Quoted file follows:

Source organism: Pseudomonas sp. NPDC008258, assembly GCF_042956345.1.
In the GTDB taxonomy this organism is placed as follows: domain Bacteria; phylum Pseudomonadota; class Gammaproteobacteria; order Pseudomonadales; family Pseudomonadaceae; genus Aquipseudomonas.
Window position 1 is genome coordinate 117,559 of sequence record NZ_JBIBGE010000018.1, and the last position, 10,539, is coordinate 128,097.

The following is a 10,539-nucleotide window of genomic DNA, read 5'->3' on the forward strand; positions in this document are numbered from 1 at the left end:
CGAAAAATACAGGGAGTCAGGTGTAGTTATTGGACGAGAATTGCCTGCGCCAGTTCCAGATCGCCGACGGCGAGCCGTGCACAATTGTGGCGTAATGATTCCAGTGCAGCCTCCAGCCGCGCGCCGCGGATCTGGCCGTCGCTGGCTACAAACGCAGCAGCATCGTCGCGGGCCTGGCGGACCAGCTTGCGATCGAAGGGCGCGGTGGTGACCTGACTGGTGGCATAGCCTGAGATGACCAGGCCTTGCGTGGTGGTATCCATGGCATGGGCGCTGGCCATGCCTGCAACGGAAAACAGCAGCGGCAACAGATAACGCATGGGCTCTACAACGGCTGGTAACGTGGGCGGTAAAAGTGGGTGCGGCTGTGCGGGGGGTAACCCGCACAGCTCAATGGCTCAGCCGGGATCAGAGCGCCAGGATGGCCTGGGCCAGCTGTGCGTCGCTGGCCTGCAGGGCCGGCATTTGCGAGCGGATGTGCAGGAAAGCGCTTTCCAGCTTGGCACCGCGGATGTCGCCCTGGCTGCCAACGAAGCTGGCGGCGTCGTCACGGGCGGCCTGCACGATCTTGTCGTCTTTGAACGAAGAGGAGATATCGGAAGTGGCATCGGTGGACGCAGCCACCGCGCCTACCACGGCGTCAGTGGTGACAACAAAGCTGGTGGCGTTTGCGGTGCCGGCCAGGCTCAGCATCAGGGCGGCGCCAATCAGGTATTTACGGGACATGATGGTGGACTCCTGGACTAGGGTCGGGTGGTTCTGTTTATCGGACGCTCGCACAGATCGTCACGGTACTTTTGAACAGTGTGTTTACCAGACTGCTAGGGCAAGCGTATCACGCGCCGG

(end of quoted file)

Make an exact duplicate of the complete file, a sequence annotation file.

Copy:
Source organism: Pseudomonas sp. NPDC008258, assembly GCF_042956345.1.
In the GTDB taxonomy this organism is placed as follows: domain Bacteria; phylum Pseudomonadota; class Gammaproteobacteria; order Pseudomonadales; family Pseudomonadaceae; genus Aquipseudomonas.
Window position 1 is genome coordinate 117,559 of sequence record NZ_JBIBGE010000018.1, and the last position, 10,539, is coordinate 128,097.

The following is a 10,539-nucleotide window of genomic DNA, read 5'->3' on the forward strand; positions in this document are numbered from 1 at the left end:
CGAAAAATACAGGGAGTCAGGTGTAGTTATTGGACGAGAATTGCCTGCGCCAGTTCCAGATCGCCGACGGCGAGCCGTGCACAATTGTGGCGTAATGATTCCAGTGCAGCCTCCAGCCGCGCGCCGCGGATCTGGCCGTCGCTGGCTACAAACGCAGCAGCATCGTCGCGGGCCTGGCGGACCAGCTTGCGATCGAAGGGCGCGGTGGTGACCTGACTGGTGGCATAGCCTGAGATGACCAGGCCTTGCGTGGTGGTATCCATGGCATGGGCGCTGGCCATGCCTGCAACGGAAAACAGCAGCGGCAACAGATAACGCATGGGCTCTACAACGGCTGGTAACGTGGGCGGTAAAAGTGGGTGCGGCTGTGCGGGGGGTAACCCGCACAGCTCAATGGCTCAGCCGGGATCAGAGCGCCAGGATGGCCTGGGCCAGCTGTGCGTCGCTGGCCTGCAGGGCCGGCATTTGCGAGCGGATGTGCAGGAAAGCGCTTTCCAGCTTGGCACCGCGGATGTCGCCCTGGCTGCCAACGAAGCTGGCGGCGTCGTCACGGGCGGCCTGCACGATCTTGTCGTCTTTGAACGAAGAGGAGATATCGGAAGTGGCATCGGTGGACGCAGCCACCGCGCCTACCACGGCGTCAGTGGTGACAACAAAGCTGGTGGCGTTTGCGGTGCCGGCCAGGCTCAGCATCAGGGCGGCGCCAATCAGGTATTTACGGGACATGATGGTGGACTCCTGGACTAGGGTCGGGTGGTTCTGTTTATCGGACGCTCGCACAGATCGTCACGGTACTTTTGAACAGTGTGTTTACCAGACTGCTAGGGCAAGCGTATCACGCGCCGG